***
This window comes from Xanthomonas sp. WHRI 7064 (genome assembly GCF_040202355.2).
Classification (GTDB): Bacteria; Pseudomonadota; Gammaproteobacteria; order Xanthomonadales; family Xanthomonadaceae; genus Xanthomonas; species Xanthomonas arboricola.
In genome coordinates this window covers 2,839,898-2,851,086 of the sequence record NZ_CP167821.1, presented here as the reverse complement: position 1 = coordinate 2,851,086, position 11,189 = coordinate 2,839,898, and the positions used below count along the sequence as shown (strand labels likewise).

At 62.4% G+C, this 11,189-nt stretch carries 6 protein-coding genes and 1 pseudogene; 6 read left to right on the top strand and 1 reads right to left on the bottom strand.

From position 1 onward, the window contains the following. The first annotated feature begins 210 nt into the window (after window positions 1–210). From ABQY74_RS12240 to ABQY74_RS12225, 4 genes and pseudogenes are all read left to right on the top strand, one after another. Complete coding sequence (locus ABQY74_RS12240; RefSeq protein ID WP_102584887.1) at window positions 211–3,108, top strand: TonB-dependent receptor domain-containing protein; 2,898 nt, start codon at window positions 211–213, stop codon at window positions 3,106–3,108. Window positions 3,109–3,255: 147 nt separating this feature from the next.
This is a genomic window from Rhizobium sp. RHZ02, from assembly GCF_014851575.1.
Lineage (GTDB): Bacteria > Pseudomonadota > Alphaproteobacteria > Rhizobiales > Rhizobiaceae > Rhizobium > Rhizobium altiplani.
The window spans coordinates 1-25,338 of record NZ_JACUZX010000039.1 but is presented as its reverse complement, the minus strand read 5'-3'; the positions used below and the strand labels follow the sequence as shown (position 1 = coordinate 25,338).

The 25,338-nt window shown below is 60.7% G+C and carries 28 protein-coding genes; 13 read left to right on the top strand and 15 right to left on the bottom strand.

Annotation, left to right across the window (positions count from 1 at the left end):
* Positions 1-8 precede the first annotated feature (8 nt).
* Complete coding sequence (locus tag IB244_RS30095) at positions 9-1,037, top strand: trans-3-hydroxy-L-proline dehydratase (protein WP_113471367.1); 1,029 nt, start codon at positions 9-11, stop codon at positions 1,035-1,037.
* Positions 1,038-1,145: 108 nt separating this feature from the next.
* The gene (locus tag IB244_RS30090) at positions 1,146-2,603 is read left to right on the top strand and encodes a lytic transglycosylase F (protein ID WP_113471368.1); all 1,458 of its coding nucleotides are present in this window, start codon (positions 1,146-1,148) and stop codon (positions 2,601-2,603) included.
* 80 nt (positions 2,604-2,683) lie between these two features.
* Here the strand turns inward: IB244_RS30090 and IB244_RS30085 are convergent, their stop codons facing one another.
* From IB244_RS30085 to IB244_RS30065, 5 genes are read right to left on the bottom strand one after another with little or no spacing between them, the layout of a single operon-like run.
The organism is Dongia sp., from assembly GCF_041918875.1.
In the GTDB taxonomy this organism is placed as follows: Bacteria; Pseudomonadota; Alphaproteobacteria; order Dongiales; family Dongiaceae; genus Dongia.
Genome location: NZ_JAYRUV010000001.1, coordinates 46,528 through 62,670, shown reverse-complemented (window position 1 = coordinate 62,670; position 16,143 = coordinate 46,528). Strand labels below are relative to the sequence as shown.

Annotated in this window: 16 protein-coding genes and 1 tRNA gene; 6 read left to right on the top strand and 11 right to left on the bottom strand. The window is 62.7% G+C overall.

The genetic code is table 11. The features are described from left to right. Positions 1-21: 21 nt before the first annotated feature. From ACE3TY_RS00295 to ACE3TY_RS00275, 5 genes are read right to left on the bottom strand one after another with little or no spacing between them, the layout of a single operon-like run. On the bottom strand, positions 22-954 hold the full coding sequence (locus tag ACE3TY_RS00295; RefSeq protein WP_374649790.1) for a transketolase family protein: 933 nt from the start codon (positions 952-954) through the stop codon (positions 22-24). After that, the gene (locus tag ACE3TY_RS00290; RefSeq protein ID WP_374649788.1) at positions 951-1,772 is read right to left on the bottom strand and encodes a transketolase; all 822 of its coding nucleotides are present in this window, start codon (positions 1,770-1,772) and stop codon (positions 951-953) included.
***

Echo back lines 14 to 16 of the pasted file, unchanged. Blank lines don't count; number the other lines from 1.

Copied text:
* The gene (locus tag IB244_RS30090) at positions 1,146-2,603 is read left to right on the top strand and encodes a lytic transglycosylase F (protein ID WP_113471368.1); all 1,458 of its coding nucleotides are present in this window, start codon (positions 1,146-1,148) and stop codon (positions 2,601-2,603) included.
* 80 nt (positions 2,604-2,683) lie between these two features.
* Here the strand turns inward: IB244_RS30090 and IB244_RS30085 are convergent, their stop codons facing one another.